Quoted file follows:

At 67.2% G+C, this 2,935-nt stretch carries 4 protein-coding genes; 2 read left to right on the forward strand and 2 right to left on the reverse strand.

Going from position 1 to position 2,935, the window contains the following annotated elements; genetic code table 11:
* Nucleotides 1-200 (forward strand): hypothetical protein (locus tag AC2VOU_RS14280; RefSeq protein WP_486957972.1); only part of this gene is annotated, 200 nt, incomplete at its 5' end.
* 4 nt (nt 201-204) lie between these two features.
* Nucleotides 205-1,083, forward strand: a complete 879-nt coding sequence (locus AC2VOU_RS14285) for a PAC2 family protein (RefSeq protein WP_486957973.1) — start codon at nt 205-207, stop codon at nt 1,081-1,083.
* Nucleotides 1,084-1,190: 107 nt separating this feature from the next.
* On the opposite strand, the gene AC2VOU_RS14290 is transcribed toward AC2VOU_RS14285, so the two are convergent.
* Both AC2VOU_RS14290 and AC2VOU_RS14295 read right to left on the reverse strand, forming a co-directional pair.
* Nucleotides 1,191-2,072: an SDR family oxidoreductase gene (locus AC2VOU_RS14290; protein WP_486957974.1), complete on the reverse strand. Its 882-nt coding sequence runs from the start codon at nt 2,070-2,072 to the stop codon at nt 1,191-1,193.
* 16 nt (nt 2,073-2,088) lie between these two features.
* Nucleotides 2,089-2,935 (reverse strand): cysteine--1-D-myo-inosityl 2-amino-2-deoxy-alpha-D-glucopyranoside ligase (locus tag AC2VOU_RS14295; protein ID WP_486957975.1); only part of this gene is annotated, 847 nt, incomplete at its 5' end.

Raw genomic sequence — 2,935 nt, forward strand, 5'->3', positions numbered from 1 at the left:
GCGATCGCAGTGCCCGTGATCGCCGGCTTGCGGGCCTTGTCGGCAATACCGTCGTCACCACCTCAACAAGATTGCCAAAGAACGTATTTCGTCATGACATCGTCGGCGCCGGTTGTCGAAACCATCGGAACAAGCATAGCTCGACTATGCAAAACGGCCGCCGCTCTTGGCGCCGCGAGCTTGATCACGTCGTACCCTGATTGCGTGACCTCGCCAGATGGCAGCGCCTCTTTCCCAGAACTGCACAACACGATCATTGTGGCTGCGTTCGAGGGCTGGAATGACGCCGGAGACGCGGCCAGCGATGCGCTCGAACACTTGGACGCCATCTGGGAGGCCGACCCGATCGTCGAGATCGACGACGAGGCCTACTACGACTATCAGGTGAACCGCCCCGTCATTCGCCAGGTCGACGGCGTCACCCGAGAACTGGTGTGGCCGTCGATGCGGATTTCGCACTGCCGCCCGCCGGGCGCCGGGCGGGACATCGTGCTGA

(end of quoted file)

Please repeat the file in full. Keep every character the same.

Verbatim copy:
At 67.2% G+C, this 2,935-nt stretch carries 4 protein-coding genes; 2 read left to right on the forward strand and 2 right to left on the reverse strand.

Going from position 1 to position 2,935, the window contains the following annotated elements; genetic code table 11:
* Nucleotides 1-200 (forward strand): hypothetical protein (locus tag AC2VOU_RS14280; RefSeq protein WP_486957972.1); only part of this gene is annotated, 200 nt, incomplete at its 5' end.
* 4 nt (nt 201-204) lie between these two features.
* Nucleotides 205-1,083, forward strand: a complete 879-nt coding sequence (locus AC2VOU_RS14285) for a PAC2 family protein (RefSeq protein WP_486957973.1) — start codon at nt 205-207, stop codon at nt 1,081-1,083.
* Nucleotides 1,084-1,190: 107 nt separating this feature from the next.
* On the opposite strand, the gene AC2VOU_RS14290 is transcribed toward AC2VOU_RS14285, so the two are convergent.
* Both AC2VOU_RS14290 and AC2VOU_RS14295 read right to left on the reverse strand, forming a co-directional pair.
* Nucleotides 1,191-2,072: an SDR family oxidoreductase gene (locus AC2VOU_RS14290; protein WP_486957974.1), complete on the reverse strand. Its 882-nt coding sequence runs from the start codon at nt 2,070-2,072 to the stop codon at nt 1,191-1,193.
* 16 nt (nt 2,073-2,088) lie between these two features.
* Nucleotides 2,089-2,935 (reverse strand): cysteine--1-D-myo-inosityl 2-amino-2-deoxy-alpha-D-glucopyranoside ligase (locus tag AC2VOU_RS14295; protein ID WP_486957975.1); only part of this gene is annotated, 847 nt, incomplete at its 5' end.

Raw genomic sequence — 2,935 nt, forward strand, 5'->3', positions numbered from 1 at the left:
GCGATCGCAGTGCCCGTGATCGCCGGCTTGCGGGCCTTGTCGGCAATACCGTCGTCACCACCTCAACAAGATTGCCAAAGAACGTATTTCGTCATGACATCGTCGGCGCCGGTTGTCGAAACCATCGGAACAAGCATAGCTCGACTATGCAAAACGGCCGCCGCTCTTGGCGCCGCGAGCTTGATCACGTCGTACCCTGATTGCGTGACCTCGCCAGATGGCAGCGCCTCTTTCCCAGAACTGCACAACACGATCATTGTGGCTGCGTTCGAGGGCTGGAATGACGCCGGAGACGCGGCCAGCGATGCGCTCGAACACTTGGACGCCATCTGGGAGGCCGACCCGATCGTCGAGATCGACGACGAGGCCTACTACGACTATCAGGTGAACCGCCCCGTCATTCGCCAGGTCGACGGCGTCACCCGAGAACTGGTGTGGCCGTCGATGCGGATTTCGCACTGCCGCCCGCCGGGCGCCGGGCGGGACATCGTGCTGA